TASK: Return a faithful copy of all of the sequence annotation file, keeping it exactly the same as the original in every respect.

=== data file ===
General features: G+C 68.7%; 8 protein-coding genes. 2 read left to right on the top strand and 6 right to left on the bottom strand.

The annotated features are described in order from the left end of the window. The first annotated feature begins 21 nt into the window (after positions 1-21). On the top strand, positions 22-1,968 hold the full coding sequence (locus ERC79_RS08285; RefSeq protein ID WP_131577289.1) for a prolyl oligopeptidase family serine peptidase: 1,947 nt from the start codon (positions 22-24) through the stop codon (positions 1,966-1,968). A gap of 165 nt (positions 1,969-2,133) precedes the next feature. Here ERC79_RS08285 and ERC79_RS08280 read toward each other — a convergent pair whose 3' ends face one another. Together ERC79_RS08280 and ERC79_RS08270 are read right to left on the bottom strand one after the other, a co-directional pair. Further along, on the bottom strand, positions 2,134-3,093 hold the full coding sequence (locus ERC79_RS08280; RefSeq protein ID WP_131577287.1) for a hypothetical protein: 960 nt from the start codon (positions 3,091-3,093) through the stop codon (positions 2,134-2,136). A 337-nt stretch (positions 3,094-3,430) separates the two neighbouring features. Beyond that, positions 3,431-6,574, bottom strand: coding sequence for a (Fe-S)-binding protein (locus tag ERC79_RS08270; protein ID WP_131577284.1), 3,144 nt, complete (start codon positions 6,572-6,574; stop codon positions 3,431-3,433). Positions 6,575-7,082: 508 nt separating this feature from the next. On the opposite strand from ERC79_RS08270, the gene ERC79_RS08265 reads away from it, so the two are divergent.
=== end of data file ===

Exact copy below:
General features: G+C 68.7%; 8 protein-coding genes. 2 read left to right on the top strand and 6 right to left on the bottom strand.

The annotated features are described in order from the left end of the window. The first annotated feature begins 21 nt into the window (after positions 1-21). On the top strand, positions 22-1,968 hold the full coding sequence (locus ERC79_RS08285; RefSeq protein ID WP_131577289.1) for a prolyl oligopeptidase family serine peptidase: 1,947 nt from the start codon (positions 22-24) through the stop codon (positions 1,966-1,968). A gap of 165 nt (positions 1,969-2,133) precedes the next feature. Here ERC79_RS08285 and ERC79_RS08280 read toward each other — a convergent pair whose 3' ends face one another. Together ERC79_RS08280 and ERC79_RS08270 are read right to left on the bottom strand one after the other, a co-directional pair. Further along, on the bottom strand, positions 2,134-3,093 hold the full coding sequence (locus ERC79_RS08280; RefSeq protein ID WP_131577287.1) for a hypothetical protein: 960 nt from the start codon (positions 3,091-3,093) through the stop codon (positions 2,134-2,136). A 337-nt stretch (positions 3,094-3,430) separates the two neighbouring features. Beyond that, positions 3,431-6,574, bottom strand: coding sequence for a (Fe-S)-binding protein (locus tag ERC79_RS08270; protein ID WP_131577284.1), 3,144 nt, complete (start codon positions 6,572-6,574; stop codon positions 3,431-3,433). Positions 6,575-7,082: 508 nt separating this feature from the next. On the opposite strand from ERC79_RS08270, the gene ERC79_RS08265 reads away from it, so the two are divergent.